The world of retail has been revolutionized by omnichannel commerce, as what was once a buzzword has now become the industry standard. To remain competitive, retailers must link the physical store to the digital world for a connected shopping journey.
While it’s clear that unified commerce is the backbone of a successful retail organization, what is less clear is how to achieve it. This three-part blog series will dive into just that, providing key insights to simplify an omnichannel journey. As more and more businesses transition towards operating in this manner, the need for change management becomes absolutely crucial. We’ll kick things off by discussing its importance and the different ways to go about managing it.
Perhaps the most daunting aspect of an omnichannel transformation is managing the human side of moving towards this new business structure. Human beings, more often than not, are adverse to change which involves moving away from the comfort of day to day life, especially if it requires substantial time and effort. People prefer stability and value the comfort of tasks and procedures which they already know how to handle. And anything which pushes them from this comfort zone will, naturally, be met with resistance.
Nearly 70% of all change management initiatives fail. Moreover, most companies would cite not the technical or operational side of things, but rather, inability to manage employees as their reason for failure. Ignoring the human side of change is costly as a lack of appropriate measures to help employees through this transition creates risk. Employee productivity declines, absenteeism increases, morale dips and as a result, the company suffers.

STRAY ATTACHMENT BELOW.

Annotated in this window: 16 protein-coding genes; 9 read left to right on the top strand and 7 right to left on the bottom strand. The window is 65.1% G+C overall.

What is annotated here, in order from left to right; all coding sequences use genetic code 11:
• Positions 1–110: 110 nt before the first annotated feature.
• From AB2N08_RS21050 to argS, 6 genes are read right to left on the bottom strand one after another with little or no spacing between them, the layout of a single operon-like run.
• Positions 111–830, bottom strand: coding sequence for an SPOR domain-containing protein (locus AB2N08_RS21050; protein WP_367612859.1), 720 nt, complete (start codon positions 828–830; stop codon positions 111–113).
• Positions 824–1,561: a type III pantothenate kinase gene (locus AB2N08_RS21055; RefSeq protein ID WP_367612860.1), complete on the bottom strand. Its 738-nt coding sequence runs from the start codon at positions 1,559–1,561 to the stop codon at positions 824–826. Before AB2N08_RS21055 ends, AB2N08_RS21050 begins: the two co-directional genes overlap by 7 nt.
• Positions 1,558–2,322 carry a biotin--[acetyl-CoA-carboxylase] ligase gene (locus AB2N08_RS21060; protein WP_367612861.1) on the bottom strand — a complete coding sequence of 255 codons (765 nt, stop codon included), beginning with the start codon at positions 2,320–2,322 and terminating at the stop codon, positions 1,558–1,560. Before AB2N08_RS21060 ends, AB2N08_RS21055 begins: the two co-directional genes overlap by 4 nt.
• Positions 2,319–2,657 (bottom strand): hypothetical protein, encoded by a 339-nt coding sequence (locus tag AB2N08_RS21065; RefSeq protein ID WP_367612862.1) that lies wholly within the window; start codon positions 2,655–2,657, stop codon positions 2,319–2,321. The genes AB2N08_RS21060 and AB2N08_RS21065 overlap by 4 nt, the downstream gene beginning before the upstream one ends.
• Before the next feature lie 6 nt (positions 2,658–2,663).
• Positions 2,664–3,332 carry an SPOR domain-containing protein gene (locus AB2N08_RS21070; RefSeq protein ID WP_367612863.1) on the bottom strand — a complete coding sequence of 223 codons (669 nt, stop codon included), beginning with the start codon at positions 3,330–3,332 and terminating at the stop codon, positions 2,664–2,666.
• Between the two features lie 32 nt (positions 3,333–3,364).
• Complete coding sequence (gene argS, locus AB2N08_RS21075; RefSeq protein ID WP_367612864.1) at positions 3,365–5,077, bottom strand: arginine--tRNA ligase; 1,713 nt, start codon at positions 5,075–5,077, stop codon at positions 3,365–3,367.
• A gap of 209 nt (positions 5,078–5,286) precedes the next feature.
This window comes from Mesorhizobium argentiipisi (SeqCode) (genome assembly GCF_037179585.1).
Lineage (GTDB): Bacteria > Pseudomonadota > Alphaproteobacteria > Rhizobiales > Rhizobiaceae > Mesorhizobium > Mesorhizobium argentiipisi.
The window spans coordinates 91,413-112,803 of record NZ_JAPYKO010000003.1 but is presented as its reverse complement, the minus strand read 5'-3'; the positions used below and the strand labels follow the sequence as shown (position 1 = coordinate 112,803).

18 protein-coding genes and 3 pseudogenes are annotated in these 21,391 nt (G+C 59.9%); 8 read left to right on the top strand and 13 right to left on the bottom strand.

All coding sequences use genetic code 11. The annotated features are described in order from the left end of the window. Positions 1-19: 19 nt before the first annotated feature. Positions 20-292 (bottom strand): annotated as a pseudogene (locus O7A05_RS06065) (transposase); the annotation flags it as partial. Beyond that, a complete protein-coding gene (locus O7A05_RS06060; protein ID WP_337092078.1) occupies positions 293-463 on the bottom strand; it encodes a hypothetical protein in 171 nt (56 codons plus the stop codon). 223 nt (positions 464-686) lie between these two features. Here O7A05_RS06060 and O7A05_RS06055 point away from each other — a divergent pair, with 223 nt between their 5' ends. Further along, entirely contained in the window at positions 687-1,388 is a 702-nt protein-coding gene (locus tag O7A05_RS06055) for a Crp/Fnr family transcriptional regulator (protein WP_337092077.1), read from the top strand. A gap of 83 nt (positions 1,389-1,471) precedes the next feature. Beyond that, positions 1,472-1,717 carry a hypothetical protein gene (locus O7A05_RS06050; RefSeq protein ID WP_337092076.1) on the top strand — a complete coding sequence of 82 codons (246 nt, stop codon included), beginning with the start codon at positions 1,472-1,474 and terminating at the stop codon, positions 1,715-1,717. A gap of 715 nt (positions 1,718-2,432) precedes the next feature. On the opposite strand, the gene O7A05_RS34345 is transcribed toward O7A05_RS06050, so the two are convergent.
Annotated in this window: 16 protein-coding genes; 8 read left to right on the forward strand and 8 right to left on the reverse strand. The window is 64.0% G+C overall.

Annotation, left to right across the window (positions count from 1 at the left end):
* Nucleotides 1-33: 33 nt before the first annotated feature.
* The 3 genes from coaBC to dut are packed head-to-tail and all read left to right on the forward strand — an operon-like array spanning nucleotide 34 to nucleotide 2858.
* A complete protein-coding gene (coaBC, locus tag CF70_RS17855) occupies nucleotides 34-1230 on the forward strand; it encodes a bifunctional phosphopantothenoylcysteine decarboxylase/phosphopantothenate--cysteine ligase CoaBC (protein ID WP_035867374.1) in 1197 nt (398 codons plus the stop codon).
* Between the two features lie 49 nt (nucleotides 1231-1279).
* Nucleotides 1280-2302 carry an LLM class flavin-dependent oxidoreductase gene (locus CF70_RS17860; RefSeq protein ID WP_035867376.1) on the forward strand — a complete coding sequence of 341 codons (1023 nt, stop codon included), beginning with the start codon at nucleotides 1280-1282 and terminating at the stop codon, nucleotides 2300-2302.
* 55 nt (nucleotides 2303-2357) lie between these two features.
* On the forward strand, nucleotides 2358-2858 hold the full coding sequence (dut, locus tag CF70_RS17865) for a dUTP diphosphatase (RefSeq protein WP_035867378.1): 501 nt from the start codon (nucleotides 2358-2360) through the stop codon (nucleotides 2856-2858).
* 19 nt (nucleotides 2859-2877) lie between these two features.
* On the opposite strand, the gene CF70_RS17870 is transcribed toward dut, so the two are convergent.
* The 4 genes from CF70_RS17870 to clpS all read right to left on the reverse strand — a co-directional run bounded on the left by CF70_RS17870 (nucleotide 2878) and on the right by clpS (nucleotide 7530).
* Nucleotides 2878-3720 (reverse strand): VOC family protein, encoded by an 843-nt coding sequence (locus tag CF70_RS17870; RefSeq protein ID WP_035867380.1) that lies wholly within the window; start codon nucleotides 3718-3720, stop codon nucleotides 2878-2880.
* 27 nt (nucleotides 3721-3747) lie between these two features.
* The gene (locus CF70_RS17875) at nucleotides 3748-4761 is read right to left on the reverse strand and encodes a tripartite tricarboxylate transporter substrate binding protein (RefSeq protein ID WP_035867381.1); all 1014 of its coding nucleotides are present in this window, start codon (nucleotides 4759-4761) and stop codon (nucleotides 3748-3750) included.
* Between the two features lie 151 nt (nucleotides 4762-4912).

The key lies not in preventing the inevitable resistance, but in managing it. Proper measures must be put in place which guide employees through their period of adjustment. Effective change management experience goes a long way in implementing measures to help employees thrive. Here are 5 ways to ensure a comfortable transition for employees
Without emotional investment and a clear understanding of the impact of the project, employee resistance is bound to increase. To avoid this, the company has to spend time shifting the employees from a state of just being aware, to a state of wanting to take ownership of the change. Employees must understand the impact of the change on their functional areas, understand how they benefit from it and be willing to acquire new skills to achieve this. The result is a workforce that is actively taking initiative to safeguard the company through this transition.
An employee buying into a change is already half of the battle won, but learning new skills is still challenging. It is here where a bit of guidance from the company goes a long way. Having a system in place that allows employees to follow a standardized series of step-by-step instructions for learning new tasks or software makes life much easier. This alleviates employee concern over handling unfamiliar situations and how to go about finding the right answers.
During the hustle and bustle of a major transition, it is often very easy to overlook smaller details while dealing with all the moving parts. Having a system to keep the entire team up to speed on the progress and importance of each task is extremely useful. Being open and transparent helps sidestep tricky situations as there are no surprises.